Tag Archives: Clinical

Clinical Issues Related to Money

LGBT therapyMy internship is in an agency that charges sliding scale fees. One of my clients hasn’t paid for the last two sessions, saying he forgot his check both times. I know he can afford it because he just came back from a big vacation to Hawaii. How can I bring this up with him and get him to pay on time?

This is a difficult clinical issue, and it’s a good experience to have during your training. If you plan to work in a private practice after licensure, you will find that the meaning and emotions associated with client payment and fees become more complicated when it represents your income and livelihood. Having this experience while you are in training and not dependent on the fees for income allows you to come to a better understanding of the issues involved for you as well as your clients.

I recommend that you approach the exploration of money and fees by reflecting first on the meaning and emotions that are present for you both personally and professionally. Often money is a way of expressing and experiencing value or validation, and it may be used as a tool to exert interpersonal power. Feelings related to self-worth are often associated with the exchange of money in a relationship. These may include entitlement, comfort, envy, shame, deprivation, and pride. Think about the role that money plays in your family relationships and the meaning of money in your cultural community. You may become aware of implicit messages like “it’s not polite to talk about money,” “you have to fight for everything you get,” “you’re only worth what people give you,” or “if you work hard enough you’ll get what you deserve.”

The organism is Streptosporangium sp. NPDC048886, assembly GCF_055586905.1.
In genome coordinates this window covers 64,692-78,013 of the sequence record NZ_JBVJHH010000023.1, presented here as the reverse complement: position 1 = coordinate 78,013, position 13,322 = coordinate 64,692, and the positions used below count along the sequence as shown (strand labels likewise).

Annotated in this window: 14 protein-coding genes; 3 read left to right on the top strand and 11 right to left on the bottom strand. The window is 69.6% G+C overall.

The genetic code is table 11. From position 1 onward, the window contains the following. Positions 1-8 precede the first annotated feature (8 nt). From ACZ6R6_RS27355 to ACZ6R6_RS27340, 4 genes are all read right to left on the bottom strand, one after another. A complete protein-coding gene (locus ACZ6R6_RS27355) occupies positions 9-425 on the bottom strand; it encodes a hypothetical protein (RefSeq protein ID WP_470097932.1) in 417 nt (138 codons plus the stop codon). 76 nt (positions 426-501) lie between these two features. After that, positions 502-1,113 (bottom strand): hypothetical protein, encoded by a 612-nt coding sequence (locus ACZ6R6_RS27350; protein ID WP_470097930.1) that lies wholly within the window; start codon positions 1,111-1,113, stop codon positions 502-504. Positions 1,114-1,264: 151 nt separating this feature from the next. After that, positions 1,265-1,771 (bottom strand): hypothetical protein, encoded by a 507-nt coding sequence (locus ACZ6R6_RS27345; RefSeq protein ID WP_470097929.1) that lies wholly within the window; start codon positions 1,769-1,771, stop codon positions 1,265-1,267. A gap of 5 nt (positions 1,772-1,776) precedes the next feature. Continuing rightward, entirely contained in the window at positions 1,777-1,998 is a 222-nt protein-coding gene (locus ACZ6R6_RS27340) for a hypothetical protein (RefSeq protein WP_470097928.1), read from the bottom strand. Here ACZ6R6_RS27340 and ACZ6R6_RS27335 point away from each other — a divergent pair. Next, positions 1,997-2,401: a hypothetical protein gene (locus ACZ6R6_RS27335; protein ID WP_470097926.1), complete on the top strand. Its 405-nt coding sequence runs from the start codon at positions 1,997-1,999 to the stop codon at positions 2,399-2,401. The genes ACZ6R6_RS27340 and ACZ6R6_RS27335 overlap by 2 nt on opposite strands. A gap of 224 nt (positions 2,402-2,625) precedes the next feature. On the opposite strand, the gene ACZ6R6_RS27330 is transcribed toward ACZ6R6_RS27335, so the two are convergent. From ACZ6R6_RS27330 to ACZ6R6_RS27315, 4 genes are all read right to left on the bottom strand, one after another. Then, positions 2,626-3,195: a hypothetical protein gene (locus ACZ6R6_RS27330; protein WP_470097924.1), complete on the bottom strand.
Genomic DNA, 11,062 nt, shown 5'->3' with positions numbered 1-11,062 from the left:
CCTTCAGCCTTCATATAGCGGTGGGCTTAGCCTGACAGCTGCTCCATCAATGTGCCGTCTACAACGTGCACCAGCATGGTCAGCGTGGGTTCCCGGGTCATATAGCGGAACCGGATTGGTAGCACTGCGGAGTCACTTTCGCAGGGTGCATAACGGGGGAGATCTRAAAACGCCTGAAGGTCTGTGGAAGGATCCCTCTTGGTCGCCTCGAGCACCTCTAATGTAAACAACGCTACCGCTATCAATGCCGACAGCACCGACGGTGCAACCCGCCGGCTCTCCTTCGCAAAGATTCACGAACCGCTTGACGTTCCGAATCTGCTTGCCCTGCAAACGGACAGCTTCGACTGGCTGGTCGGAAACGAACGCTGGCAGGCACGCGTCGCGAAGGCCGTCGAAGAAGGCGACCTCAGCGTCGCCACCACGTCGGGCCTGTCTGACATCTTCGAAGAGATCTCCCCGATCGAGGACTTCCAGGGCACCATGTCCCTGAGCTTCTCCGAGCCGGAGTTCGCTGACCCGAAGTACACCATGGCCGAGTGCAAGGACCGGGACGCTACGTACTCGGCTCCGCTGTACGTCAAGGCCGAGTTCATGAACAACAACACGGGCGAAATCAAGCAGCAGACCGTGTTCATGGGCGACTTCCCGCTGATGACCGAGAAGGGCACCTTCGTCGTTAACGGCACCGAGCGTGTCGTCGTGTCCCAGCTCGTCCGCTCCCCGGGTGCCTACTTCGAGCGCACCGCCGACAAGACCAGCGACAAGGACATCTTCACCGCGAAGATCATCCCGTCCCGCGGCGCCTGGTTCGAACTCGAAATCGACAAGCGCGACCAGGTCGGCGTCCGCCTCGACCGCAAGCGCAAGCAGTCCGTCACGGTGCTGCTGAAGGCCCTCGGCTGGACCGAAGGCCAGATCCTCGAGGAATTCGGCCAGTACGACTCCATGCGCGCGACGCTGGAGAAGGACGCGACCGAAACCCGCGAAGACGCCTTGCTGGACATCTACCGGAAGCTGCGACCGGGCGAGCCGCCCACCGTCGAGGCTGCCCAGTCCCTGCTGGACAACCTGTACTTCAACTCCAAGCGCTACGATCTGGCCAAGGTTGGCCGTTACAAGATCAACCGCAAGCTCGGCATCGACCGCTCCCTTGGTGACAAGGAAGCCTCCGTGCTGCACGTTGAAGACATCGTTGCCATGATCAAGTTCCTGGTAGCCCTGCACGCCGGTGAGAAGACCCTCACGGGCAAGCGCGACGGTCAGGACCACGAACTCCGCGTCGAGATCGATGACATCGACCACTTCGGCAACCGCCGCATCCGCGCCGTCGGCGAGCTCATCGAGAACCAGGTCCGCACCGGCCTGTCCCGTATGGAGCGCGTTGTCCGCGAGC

In addition to your personal and cultural history with money, your current status as a therapist in training includes complex relationships with money. You may have taken on significant student loan debt or received support from a partner or family member. You are probably working as a volunteer or receiving a small salary while you are accumulating hours toward licensure, and you may be working another job in or outside the mental health field to pay your expenses. All of these factors will contribute to the feelings that arise in you when your clients pay or don’t pay their assigned fees. These will become heightened when you are in a private practice and your client fees are a source of income.